The trial of 59 Vietnamese people allegedly involved in a transnational online gambling ring began on Tuesday at the Ho Chi Minh City People’s Court in Vietnam, reported Xinhua, an official Chinese news agency.
The outlet added that investigators had records of nearly 12,000 accounts with total transaction values of over VND2 trillion (US$92.1 million).
The accounts were allegedly opened on what Xinhua described as “a foreign online gambling website named M88”. The most common form of gambling was said to be betting on football matches.
Local police are said still to be seeking some Vietnamese allegedly involved, including Nguyen Vo Hoai Tram, director of a local company. The person is accused of acting as the first M88 agent in Vietnam from 2010 to January 2013.
According to the indictment, some defendants acted as intermediaries between foreign bookmakers and local bettors, opening multiple accounts to receive money from bettors and then allegedly transferring the money to bookmakers abroad.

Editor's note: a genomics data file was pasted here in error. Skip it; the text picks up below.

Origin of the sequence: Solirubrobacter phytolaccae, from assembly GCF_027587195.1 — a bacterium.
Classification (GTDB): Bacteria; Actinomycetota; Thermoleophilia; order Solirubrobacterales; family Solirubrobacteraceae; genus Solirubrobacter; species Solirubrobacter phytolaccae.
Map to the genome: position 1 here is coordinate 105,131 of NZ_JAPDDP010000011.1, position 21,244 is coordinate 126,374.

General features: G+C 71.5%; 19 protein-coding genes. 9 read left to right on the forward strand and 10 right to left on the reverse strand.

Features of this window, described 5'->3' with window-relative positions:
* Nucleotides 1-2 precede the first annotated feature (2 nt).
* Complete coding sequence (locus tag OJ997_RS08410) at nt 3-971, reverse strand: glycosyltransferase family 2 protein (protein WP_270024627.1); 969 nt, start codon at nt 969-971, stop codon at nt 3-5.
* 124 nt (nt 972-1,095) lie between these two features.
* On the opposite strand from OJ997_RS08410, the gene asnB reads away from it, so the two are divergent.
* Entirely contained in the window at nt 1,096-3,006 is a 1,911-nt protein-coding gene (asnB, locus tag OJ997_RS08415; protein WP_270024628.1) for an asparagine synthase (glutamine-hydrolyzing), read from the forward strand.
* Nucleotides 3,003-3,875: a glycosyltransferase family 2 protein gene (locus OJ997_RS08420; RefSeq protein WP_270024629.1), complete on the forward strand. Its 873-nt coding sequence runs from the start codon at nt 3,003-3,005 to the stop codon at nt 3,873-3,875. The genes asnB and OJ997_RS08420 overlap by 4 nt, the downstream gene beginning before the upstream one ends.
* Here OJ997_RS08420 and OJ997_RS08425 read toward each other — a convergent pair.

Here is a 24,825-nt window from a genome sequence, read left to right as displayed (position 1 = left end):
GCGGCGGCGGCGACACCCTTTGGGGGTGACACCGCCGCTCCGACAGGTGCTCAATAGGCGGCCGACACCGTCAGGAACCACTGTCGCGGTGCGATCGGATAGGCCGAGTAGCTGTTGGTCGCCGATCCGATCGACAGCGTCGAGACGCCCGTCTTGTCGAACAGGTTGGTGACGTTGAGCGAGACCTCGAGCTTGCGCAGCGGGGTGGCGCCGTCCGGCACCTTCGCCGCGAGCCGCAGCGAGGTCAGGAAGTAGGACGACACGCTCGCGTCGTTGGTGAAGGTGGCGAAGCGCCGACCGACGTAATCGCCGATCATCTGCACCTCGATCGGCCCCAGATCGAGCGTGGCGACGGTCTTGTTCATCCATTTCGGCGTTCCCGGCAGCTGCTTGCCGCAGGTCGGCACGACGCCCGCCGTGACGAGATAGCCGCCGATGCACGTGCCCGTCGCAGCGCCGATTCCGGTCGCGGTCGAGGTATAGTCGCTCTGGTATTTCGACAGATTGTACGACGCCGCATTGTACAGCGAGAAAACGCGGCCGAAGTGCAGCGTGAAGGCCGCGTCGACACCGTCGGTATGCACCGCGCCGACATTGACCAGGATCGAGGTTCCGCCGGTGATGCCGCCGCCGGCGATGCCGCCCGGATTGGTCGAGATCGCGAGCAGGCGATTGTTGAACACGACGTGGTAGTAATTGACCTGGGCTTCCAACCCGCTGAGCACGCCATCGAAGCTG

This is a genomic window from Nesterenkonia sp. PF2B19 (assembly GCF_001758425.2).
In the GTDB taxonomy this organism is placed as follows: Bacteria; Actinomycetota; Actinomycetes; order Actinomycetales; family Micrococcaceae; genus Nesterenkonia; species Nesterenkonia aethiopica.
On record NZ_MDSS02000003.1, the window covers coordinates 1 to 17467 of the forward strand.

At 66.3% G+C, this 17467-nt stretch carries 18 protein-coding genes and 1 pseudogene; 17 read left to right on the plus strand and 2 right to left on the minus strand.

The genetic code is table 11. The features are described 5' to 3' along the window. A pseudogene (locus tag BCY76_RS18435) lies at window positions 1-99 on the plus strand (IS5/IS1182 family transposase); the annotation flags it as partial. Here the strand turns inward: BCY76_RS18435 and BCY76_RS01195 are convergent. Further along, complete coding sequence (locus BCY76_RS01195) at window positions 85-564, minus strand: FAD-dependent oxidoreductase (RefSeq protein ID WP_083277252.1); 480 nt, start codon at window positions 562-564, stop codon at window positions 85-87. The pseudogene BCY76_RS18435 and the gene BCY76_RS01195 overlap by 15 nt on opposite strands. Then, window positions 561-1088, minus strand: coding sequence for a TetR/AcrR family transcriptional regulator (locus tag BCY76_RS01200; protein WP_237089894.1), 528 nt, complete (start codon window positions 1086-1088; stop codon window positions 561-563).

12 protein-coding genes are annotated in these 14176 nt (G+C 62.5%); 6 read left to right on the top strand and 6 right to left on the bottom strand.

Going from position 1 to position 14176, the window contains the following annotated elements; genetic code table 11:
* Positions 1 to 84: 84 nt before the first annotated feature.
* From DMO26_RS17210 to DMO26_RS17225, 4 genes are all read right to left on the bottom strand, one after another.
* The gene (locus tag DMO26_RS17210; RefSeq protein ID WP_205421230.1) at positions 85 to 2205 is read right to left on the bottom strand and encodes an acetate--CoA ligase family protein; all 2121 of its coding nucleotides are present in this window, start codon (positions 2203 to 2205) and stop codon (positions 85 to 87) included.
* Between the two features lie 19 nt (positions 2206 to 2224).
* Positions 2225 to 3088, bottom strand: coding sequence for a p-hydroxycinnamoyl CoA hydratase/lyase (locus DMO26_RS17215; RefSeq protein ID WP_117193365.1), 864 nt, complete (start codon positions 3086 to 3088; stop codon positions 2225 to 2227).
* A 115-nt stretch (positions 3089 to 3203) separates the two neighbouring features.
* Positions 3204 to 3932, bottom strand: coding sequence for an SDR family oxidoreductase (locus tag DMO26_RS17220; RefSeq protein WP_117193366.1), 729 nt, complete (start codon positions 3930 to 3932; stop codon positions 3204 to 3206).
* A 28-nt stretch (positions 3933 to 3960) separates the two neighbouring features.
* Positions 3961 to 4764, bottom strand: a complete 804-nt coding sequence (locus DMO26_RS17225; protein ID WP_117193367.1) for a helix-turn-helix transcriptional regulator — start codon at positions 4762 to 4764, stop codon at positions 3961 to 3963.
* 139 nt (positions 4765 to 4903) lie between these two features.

Other defendants allegedly made wagers ranging from VND90 million – more than US$4,100 – to as much as 100 times that amount, at VND9 billion.
The Ho Chi Minh City People’s Procuracy reportedly proposed at the hearing that six defendants should be prosecuted on the charge of gambling organisation. They include Cu Huy Giap, born in 1981 and from Hanoi, whom it is claimed opened and used six M88 accounts to transfer more than VND629 billion.
Other defendants are said to include former university lecturers and construction engineers. They have been prosecuted on the charge of gambling, said Xinhua.
The trial is scheduled to end on Tuesday, May 19.
On Monday it was additionally reported by Vietnamese news outlet Thanh Nien News that at least 70 people were arrested on Sunday after police raided an illegal casino and cockfighting pit in Ho Chi Minh City.
Gambling, except in government licensed casinos, is illegal in Vietnam. Access to licensed casinos is restricted to foreign passport holders.
The Vietnamese government was last year said to be mulling allowing – on a trial basis – one of the country’s foreigners-only casino resorts to open its doors to locals, possibly with safeguards including proof of income.
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